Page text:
If you are making a meal with a lot of ingredients that require washing, peeling, and chopping, chances are you should set up a mise en place. Organising all of your ingredients in neat little piles (or ramekins) means you can follow the recipe at the pace required, without having to pause to fiddle. The order you prepare your mise in doesn’t matter that much, with one caveat: you should absolutely prep your onions last.
As we all know, onions are full of pain. Once you rupture their cellular walls, they retaliate by releasing enzymes, which rearrange themselves into various compounds, including syn-Propanethial-S-oxide, the compound that makes you cry. (It is, for all intents and purposes, a tear gas.)
Obviously, you want to hang out with this dude for as little time as possible, so chopping onions (or worse, shallots) should come dead last in your prep, so you don’t have to weep your way through — or wear dorky glasses during — the process of chopping carrots, root vegetables, herbs, and whatever else is going into your recipe.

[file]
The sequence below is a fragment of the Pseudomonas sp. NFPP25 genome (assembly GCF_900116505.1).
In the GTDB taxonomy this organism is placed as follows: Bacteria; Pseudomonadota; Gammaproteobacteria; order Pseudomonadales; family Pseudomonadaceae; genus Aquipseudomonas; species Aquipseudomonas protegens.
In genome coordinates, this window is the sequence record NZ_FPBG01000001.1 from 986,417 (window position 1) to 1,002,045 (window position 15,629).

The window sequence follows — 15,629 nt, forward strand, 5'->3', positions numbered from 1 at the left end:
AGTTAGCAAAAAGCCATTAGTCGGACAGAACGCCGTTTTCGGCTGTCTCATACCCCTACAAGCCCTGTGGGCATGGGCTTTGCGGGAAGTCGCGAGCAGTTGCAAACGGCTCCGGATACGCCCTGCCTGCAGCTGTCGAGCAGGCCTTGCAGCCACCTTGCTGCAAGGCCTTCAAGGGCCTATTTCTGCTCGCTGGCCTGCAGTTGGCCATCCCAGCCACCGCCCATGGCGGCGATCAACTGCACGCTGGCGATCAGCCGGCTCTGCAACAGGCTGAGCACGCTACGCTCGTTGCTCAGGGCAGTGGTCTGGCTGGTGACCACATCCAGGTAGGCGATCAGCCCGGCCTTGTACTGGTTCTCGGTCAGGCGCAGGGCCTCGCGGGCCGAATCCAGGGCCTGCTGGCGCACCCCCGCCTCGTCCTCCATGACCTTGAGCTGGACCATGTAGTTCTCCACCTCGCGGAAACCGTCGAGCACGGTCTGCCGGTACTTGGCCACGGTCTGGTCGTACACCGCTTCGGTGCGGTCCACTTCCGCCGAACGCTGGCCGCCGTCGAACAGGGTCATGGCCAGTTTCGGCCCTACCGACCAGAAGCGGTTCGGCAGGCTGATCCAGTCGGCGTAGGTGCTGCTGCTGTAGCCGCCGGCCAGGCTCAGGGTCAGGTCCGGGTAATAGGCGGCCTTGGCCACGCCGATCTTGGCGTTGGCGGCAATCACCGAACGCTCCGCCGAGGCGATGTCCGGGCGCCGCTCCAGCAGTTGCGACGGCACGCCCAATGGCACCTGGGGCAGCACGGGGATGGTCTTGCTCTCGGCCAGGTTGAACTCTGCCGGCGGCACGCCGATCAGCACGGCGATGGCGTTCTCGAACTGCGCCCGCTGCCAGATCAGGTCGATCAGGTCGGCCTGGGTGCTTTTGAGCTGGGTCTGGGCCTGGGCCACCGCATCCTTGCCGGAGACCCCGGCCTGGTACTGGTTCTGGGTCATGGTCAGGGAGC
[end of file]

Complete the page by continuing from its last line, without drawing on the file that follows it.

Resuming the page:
The one exception to this is when know you need to caramelise those onions before you can proceed with the recipe. Caramelising, as we all know, takes longer that you expect it to, so chop the onions, and get them in pan to start that whole process, then finish the rest of your mise.
This article has been updated since its original publication.